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Synopsis

Based on A Streetcar Named Desire by Tennessee Williams, presented through special arrangement with The University of the South, Sewanee, Tennessee.

When Tennessee Williams began writing his play A Streetcar Named Desire he thought of calling it The Moth. Our first image takes its inspiration from this title when we see a young girl, Blanche, dancing under a bare light bulb. She is a delicate creature fluttering towards the light, a light which attracts but which can also burn: a light which represents desire.

Our storytelling, unlike Williams' play, begins by relating the story of Blanche DuBois while she is growing up in America’s Deep South. The year is 1935, and the lifestyle of the landed gentry is in steep decline. Blanche is a beautiful young girl with her life ahead of her.

ACT 1

Belle Reve
Blanche meets and falls in love with Alan, a gentle and sensitive young man. At their wedding we meet her family and Blanche’s younger sister, Stella. The wedding is elegant and genteel even though the once wealthy family is soon to lose its home, Belle Reve, due to mounting debt incurred through gambling and profligate spending. At the wedding, Alan briefly meets a Young Man and finds he is attracted to him. Alan is clearly uncertain about his sexuality and although he loves his wife, he soon begins a secret affair. When Blanche unexpectedly comes upon the two men together, she is confused and upset, and eventually rejects Alan. In despair, Alan runs off and shoots himself, dying in Blanche’s arms. She is distraught and cannot forgive herself for dealing so harshly with him.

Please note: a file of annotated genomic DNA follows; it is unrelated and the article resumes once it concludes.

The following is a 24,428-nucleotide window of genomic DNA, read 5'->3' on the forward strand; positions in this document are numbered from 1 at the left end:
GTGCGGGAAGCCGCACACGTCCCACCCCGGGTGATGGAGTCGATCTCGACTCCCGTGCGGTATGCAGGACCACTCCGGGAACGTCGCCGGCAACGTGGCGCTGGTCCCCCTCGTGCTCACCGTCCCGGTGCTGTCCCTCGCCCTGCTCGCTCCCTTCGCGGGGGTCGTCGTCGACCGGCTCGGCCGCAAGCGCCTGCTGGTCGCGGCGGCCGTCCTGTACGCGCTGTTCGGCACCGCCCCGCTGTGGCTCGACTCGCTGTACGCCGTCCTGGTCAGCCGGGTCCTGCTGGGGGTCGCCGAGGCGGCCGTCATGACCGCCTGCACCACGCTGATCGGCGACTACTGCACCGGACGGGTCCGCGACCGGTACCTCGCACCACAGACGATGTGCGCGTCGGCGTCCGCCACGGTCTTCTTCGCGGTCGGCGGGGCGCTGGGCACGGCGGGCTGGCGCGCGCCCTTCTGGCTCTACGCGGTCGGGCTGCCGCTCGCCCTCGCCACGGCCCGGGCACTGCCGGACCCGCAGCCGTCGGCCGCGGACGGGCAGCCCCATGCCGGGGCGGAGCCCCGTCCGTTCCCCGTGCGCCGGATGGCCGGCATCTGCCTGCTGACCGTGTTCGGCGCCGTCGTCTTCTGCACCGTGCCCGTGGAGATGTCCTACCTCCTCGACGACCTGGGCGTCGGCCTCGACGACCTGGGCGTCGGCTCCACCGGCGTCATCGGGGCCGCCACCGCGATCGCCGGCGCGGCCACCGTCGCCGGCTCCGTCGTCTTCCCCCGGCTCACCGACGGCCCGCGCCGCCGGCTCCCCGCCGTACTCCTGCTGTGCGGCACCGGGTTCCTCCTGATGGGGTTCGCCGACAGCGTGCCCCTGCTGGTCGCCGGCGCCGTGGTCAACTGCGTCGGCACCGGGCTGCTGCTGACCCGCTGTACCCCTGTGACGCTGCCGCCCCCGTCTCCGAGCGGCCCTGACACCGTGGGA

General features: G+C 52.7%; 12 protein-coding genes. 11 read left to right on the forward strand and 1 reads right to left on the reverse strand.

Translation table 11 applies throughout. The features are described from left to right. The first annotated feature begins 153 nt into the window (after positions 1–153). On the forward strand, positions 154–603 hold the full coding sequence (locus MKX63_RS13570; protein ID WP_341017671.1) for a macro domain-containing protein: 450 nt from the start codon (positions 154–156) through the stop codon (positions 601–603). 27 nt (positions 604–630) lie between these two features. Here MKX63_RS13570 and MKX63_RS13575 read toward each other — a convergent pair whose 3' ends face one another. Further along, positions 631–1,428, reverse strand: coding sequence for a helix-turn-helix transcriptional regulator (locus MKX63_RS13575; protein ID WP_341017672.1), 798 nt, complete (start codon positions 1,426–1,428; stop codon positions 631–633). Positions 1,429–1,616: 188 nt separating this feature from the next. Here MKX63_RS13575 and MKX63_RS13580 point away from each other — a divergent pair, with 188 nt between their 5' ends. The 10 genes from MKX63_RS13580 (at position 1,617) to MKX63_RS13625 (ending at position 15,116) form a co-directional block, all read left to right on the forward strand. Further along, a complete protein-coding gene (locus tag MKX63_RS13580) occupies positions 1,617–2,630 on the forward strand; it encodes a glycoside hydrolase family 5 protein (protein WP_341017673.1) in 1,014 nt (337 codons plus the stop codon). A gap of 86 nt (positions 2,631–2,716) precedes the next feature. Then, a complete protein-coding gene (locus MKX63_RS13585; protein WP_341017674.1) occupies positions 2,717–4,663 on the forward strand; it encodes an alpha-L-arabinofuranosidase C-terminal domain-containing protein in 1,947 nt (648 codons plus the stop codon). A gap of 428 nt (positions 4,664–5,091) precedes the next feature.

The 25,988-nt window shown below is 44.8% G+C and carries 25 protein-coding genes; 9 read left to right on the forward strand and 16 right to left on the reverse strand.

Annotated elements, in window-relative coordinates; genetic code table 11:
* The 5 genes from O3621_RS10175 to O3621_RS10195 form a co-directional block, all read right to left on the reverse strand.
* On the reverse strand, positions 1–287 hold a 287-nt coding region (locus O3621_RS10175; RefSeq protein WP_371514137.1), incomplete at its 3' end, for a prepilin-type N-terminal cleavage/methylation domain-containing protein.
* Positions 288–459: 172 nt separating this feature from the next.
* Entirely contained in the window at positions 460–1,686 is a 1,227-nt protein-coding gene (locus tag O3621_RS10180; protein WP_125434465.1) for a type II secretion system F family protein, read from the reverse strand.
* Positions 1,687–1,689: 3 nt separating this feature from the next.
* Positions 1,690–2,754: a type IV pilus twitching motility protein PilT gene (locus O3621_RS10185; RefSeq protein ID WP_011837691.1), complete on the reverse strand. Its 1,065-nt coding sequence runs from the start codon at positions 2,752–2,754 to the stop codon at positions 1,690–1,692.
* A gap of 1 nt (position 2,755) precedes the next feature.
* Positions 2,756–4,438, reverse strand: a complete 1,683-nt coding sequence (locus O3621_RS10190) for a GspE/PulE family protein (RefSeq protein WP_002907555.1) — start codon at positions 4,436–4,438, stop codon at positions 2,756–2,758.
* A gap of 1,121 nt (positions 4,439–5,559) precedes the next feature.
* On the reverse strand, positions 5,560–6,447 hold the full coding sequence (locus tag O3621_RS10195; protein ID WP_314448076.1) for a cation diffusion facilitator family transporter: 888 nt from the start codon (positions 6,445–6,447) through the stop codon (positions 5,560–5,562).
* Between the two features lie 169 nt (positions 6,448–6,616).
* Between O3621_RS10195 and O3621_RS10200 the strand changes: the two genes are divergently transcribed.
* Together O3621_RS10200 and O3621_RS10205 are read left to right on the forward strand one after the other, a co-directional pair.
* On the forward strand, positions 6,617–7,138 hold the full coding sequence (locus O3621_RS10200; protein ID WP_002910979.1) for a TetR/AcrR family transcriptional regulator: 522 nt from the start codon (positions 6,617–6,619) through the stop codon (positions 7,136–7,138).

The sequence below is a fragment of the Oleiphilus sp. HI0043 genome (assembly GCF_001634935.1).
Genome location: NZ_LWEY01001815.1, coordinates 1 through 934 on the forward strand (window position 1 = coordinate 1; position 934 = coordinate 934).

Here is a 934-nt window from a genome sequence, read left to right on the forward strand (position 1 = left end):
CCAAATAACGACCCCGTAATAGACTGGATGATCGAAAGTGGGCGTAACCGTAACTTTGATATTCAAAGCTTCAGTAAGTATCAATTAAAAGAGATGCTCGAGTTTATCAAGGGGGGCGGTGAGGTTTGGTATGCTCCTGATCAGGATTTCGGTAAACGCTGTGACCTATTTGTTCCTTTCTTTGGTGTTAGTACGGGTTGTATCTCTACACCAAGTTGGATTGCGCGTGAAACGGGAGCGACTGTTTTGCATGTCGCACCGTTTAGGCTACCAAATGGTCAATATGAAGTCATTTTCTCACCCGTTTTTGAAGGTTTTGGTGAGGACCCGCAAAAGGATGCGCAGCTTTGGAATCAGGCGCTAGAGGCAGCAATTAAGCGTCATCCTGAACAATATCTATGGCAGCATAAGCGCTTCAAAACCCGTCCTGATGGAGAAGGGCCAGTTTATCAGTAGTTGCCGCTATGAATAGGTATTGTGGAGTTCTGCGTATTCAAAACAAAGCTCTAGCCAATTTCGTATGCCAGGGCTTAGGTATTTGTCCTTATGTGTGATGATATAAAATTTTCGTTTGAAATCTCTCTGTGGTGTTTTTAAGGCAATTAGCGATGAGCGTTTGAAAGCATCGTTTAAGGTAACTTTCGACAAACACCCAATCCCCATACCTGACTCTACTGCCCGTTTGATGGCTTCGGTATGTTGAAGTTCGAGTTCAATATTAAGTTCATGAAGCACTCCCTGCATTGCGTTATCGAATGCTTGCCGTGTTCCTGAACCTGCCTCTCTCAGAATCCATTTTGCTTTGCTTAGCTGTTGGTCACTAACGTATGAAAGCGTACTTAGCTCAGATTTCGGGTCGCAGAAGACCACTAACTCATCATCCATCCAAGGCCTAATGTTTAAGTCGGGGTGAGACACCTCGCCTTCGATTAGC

Stella Leaves Home
Stella makes a decision to leave Belle Reve and make her way in the world, leaving Blanche alone with her family and their financial problems. Over time, she has to deal with many family deaths, including her parents. The family home, the beautiful decaying Southern mansion Belle Reve, is lost and Blanche is overwhelmed.

When the scene shifts to the music filled streets of New Orleans,  Stella meets and falls passionately in love with Stanley Kowalski, a factory worker. Here, the score introduces us to the world of jazz.

We rejoin Blanche and find she is without a home, now living in a hotel. Haunted by the guilt of her young husband’s death, she seeks comfort in alcohol and in the arms of strangers, including Shep Huntley, a wealthy Texan. Eventually she is discovered seducing a Young Boy and is forced to leave town.

New Orleans